Steamboat Springs Routt County residents who buy insurance on Colorado's new health exchange soon will find out how a change to the state's health insurance rating map will affect their premiums in 2015.
State regulators just got approval from the federal government to add Pitkin, Garfield, Eagle and Summit counties to the same 17-county health insurance area that Routt currently is in.
The move aims to lower the premium prices in those four counties where health insurance is most expensive by placing them in a larger risk pool.
Officials have acknowledged the move could end up raising premiums in places such as Northwest Colorado.
Colorado Insurance Commissioner Marguerite Salazar told NPR and Kaiser Health news that while the move could lower premiums in the four mountain resort counties, it also could raise them in some of the other rural counties in the region.
For the purposes of the health insurance map, Routt is considered a rural county and not a resort county.
"It is about fairness," Salazar told NPR. "When we put (the resort counties) together, we didn't know what the difference and disparity was going to be. We found out pretty quick."
The health insurance geographic regions help determine the cost of insurance under the Affordable Care Act on the state's new health exchange.
Officials won't know how redrawing the map will impact premiums across the region until insurance carriers provide 2015 rates and plans June 6.
Routt County Commissioner Steve Ivancie said the change to the map could end up being a "double-edged sword."
"It could be good, and it could balance out the premium prices, or it could raise them," he said. "The whole idea is to spread the risk. They feel this is the most equitable way."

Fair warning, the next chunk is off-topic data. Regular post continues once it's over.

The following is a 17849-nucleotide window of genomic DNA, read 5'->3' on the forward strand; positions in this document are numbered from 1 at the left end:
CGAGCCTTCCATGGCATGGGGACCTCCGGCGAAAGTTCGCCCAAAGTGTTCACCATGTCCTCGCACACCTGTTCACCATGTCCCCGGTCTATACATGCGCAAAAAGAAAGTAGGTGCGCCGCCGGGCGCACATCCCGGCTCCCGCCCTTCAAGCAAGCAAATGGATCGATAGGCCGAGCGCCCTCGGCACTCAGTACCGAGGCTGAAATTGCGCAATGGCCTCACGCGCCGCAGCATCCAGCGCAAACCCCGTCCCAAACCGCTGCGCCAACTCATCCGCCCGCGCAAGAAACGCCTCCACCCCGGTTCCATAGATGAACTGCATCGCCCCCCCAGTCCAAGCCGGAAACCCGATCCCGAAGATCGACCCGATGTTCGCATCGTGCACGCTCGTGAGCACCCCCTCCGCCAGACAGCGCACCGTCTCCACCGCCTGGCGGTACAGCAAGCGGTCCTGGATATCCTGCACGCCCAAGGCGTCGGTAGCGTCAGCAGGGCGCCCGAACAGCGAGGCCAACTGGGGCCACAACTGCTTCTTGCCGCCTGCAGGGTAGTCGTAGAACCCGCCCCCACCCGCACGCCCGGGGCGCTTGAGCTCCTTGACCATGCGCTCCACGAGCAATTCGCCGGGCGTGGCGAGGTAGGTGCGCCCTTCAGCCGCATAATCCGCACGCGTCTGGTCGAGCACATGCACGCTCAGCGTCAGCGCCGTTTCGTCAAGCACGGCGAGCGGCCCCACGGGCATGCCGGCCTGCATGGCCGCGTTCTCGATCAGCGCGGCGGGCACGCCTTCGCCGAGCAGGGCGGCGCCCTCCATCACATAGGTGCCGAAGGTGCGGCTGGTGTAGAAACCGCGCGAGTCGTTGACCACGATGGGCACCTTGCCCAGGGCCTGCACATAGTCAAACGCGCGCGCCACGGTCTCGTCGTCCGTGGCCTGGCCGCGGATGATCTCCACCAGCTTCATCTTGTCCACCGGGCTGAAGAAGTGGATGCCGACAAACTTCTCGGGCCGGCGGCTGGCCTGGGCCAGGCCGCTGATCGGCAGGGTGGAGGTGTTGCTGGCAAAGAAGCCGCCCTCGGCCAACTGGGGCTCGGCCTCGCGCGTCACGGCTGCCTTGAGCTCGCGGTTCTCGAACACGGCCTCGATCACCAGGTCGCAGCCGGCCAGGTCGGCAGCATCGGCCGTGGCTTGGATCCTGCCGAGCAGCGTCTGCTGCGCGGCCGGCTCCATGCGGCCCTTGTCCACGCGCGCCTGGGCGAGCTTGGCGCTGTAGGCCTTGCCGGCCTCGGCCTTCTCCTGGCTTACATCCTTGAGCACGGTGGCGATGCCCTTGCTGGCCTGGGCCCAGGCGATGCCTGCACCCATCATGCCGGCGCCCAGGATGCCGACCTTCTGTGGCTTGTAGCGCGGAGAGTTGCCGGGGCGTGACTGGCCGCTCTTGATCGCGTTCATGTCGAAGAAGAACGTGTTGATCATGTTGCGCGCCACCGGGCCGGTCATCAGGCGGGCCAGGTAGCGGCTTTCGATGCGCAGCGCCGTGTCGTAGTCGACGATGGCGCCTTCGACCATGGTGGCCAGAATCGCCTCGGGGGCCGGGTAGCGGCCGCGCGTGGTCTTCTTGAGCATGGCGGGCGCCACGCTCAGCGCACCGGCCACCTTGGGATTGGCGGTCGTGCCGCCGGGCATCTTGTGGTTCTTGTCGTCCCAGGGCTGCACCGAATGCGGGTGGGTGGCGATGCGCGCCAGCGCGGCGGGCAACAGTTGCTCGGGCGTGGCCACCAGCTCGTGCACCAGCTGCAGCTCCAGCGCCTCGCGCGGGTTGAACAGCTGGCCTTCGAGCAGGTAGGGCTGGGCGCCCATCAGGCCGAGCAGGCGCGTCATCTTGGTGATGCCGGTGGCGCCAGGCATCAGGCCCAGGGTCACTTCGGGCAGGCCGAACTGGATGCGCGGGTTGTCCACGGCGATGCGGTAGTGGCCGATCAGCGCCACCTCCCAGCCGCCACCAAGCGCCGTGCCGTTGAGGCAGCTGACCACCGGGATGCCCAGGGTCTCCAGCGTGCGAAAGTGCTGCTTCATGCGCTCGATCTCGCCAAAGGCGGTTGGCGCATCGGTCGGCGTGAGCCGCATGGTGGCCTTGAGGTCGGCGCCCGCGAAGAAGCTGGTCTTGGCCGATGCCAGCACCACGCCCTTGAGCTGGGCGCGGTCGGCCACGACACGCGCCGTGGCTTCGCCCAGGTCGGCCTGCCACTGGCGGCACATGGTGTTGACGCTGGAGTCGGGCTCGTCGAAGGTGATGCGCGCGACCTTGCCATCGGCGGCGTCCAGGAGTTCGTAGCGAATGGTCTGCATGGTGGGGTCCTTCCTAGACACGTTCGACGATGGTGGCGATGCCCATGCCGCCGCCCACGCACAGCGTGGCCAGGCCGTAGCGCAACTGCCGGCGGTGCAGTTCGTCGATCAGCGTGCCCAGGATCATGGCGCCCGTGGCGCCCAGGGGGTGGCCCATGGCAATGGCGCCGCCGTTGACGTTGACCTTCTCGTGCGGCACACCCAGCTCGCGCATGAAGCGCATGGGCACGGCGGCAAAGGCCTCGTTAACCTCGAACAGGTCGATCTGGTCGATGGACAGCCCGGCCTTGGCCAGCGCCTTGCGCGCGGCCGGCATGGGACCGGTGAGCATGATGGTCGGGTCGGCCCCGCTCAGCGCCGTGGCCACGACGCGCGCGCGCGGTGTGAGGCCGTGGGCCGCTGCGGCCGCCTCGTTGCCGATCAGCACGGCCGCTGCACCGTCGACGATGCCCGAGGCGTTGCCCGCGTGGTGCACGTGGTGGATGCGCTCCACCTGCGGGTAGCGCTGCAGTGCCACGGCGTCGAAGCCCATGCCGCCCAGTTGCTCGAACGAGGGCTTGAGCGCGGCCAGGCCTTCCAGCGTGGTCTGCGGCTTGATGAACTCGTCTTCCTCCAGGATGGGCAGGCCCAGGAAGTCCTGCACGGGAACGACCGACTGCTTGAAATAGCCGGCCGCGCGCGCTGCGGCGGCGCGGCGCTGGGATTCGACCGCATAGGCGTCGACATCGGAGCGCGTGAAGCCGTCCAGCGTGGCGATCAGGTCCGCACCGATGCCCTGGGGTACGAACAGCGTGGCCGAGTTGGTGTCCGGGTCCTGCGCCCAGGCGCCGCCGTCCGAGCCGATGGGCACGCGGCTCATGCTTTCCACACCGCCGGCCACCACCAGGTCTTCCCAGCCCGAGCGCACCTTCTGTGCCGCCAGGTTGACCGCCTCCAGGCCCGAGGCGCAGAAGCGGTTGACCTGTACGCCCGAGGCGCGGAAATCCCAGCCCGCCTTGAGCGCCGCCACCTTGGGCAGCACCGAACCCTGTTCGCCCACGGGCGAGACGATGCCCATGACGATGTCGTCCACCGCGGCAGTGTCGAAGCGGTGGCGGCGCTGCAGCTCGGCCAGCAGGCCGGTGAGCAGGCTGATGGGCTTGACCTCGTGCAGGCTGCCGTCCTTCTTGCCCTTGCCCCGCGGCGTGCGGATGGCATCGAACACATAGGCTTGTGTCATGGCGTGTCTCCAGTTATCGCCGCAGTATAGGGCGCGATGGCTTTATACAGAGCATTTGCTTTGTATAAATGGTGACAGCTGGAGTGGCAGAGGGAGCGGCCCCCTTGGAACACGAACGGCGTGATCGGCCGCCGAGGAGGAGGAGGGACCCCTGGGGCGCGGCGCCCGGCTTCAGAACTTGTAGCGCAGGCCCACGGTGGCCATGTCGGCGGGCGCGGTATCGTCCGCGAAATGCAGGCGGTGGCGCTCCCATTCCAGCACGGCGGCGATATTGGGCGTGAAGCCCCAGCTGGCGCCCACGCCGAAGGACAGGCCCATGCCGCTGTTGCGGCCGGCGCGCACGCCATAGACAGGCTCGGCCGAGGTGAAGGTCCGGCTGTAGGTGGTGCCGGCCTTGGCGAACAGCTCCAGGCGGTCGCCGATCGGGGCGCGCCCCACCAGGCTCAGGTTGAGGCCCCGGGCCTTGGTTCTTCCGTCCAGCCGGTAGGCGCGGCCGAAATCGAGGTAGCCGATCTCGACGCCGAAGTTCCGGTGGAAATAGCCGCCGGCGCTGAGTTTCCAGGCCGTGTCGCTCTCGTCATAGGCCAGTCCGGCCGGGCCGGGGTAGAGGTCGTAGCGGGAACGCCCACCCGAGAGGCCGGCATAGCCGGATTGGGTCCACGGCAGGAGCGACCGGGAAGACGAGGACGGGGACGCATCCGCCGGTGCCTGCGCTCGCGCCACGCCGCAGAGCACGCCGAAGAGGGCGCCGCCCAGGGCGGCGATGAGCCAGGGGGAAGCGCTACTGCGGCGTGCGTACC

Ivancie stressed the complexity of the issue and said places such as Routt County and other mountain resort areas are in a tougher position because of a lack of competition among providers.
State Rep. Diane Mitsch Bush, D-Steamboat Springs, said she is supportive of the change to the map.
"I think there are a lot of moving parts, but my expectation is that having a larger risk pool and having more competition and having the Division of Insurance being able to negotiate rates on our behalf will help us, and I may be wrong," Mitsch Bush said Thursday. "I had originally thought the whole state would be a risk pool, and there are a number of different reasons why it isn't, and some of it has to do with the Front Range. I guess we'll see what happens, and I will be very closely keeping my eye on this."
Mitsch Bush said that last year when the health exchange first launched, she researched the general price of insurance plans in Steamboat Springs, Edwards and Denver and was struck by the difference in prices.
She is in a unique position in that she represents two neighboring counties, Routt and Eagle, that have different insurance prices because of the different insurance areas they were included in.
The Kaiser Family Foundation recently found that Garfield, Eagle, Pitkin and Summit counties have the highest health care premiums in the country.
While Routt County also hosts a ski resort, it was not included in the smaller mountain resort insurance region when the map was drawn.
The move ended up being positive for Routt County as premiums here were lower than in the resort region but still higher than in the Front Range.
The Kaiser Family Foundation found the cost of the least expensive silver-level plan for a 40-year-old person was $483 in the Colorado Resort Region.
The cost for an equivalent plan in Steamboat Springs is $349.
Health insurance premiums generally are more expensive in places such as Edwards and Steamboat because there is less competition among a fewer number of insurance providers and because there are fewer medical providers.
In addition to geography, family size, income, age and tobacco use determine the cost of premiums.
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